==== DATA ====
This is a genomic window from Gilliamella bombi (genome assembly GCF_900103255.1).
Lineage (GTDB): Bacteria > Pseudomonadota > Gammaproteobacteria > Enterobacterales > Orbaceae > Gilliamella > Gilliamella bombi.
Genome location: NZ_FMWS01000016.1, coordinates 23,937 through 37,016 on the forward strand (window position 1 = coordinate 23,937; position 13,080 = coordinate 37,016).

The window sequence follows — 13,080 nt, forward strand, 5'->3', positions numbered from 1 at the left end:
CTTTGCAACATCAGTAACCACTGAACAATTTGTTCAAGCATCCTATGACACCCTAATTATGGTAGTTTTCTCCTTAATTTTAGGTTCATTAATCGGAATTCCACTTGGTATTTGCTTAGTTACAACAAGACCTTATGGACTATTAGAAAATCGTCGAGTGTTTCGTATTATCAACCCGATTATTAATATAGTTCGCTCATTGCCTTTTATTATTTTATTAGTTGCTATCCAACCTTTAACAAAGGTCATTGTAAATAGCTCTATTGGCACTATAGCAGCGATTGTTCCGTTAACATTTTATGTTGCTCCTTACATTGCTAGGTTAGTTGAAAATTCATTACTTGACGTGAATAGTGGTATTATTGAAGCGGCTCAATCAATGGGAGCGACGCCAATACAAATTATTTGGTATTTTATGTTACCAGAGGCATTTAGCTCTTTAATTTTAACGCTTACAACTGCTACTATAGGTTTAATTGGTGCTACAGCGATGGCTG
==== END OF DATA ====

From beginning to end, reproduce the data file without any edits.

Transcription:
This is a genomic window from Gilliamella bombi (genome assembly GCF_900103255.1).
Lineage (GTDB): Bacteria > Pseudomonadota > Gammaproteobacteria > Enterobacterales > Orbaceae > Gilliamella > Gilliamella bombi.
Genome location: NZ_FMWS01000016.1, coordinates 23,937 through 37,016 on the forward strand (window position 1 = coordinate 23,937; position 13,080 = coordinate 37,016).

The window sequence follows — 13,080 nt, forward strand, 5'->3', positions numbered from 1 at the left end:
CTTTGCAACATCAGTAACCACTGAACAATTTGTTCAAGCATCCTATGACACCCTAATTATGGTAGTTTTCTCCTTAATTTTAGGTTCATTAATCGGAATTCCACTTGGTATTTGCTTAGTTACAACAAGACCTTATGGACTATTAGAAAATCGTCGAGTGTTTCGTATTATCAACCCGATTATTAATATAGTTCGCTCATTGCCTTTTATTATTTTATTAGTTGCTATCCAACCTTTAACAAAGGTCATTGTAAATAGCTCTATTGGCACTATAGCAGCGATTGTTCCGTTAACATTTTATGTTGCTCCTTACATTGCTAGGTTAGTTGAAAATTCATTACTTGACGTGAATAGTGGTATTATTGAAGCGGCTCAATCAATGGGAGCGACGCCAATACAAATTATTTGGTATTTTATGTTACCAGAGGCATTTAGCTCTTTAATTTTAACGCTTACAACTGCTACTATAGGTTTAATTGGTGCTACAGCGATGGCTG